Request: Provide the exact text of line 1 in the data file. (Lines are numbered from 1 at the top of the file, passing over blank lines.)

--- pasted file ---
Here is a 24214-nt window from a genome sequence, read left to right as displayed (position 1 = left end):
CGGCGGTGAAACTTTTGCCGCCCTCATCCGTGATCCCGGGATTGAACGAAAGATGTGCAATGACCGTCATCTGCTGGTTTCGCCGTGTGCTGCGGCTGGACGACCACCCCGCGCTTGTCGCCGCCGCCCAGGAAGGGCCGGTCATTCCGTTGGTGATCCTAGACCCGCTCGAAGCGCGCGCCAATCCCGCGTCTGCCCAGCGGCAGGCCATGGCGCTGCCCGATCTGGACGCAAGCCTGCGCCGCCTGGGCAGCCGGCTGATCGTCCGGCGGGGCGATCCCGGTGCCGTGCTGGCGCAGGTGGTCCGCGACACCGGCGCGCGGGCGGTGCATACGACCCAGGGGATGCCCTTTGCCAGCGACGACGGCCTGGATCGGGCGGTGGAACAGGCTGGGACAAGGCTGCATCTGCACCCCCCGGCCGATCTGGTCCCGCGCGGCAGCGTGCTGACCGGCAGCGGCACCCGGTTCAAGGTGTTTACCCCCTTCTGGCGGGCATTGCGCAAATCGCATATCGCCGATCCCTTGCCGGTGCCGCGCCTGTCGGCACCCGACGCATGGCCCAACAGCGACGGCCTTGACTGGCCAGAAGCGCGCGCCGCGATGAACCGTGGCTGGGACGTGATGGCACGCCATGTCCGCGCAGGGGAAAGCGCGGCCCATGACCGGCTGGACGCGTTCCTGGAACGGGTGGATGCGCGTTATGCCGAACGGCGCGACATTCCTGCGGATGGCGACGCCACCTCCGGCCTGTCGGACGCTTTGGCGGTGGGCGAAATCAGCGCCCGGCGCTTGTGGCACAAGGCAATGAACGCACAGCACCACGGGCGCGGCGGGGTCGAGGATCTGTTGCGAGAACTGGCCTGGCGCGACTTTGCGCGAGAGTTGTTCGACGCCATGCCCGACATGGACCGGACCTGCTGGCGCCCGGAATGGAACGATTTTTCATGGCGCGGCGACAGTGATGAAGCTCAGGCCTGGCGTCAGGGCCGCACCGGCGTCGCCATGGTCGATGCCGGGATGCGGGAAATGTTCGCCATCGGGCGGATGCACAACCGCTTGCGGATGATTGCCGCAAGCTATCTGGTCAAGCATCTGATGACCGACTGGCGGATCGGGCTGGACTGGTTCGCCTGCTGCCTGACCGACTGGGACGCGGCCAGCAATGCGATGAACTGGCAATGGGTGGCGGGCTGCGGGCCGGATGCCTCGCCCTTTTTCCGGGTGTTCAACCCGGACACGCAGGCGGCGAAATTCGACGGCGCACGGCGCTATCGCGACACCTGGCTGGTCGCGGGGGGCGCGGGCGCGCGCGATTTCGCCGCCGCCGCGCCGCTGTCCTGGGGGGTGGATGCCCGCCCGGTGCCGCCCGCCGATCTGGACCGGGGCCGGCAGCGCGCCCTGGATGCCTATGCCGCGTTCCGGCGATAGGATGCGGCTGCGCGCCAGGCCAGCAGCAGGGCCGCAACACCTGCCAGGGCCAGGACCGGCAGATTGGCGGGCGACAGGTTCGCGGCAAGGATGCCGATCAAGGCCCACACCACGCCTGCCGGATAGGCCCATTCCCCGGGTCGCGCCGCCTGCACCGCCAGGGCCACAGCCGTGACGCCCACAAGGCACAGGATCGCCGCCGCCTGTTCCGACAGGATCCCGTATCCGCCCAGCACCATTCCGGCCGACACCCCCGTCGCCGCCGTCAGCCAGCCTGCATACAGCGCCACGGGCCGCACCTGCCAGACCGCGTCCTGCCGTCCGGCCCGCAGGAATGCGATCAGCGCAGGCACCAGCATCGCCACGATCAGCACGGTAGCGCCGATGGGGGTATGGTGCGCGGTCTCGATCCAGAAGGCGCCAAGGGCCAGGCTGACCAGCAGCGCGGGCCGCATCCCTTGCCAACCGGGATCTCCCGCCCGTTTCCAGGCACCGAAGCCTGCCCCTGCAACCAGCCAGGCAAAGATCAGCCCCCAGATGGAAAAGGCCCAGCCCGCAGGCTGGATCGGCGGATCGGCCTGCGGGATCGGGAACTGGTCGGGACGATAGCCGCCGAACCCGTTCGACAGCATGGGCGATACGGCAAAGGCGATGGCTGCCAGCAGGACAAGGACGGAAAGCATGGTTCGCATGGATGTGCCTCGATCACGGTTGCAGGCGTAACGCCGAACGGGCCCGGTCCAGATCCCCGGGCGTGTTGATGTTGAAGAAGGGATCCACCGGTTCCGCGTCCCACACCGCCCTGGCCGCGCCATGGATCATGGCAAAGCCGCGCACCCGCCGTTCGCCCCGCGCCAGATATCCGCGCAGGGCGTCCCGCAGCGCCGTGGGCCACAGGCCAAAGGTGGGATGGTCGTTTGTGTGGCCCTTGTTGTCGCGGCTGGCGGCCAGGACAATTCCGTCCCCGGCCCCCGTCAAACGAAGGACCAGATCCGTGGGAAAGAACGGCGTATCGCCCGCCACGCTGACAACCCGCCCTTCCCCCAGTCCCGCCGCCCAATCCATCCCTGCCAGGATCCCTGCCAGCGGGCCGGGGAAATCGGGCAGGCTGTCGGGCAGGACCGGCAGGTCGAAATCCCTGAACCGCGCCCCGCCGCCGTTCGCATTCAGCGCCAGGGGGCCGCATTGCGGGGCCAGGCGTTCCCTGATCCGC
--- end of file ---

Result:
Here is a 24214-nt window from a genome sequence, read left to right as displayed (position 1 = left end):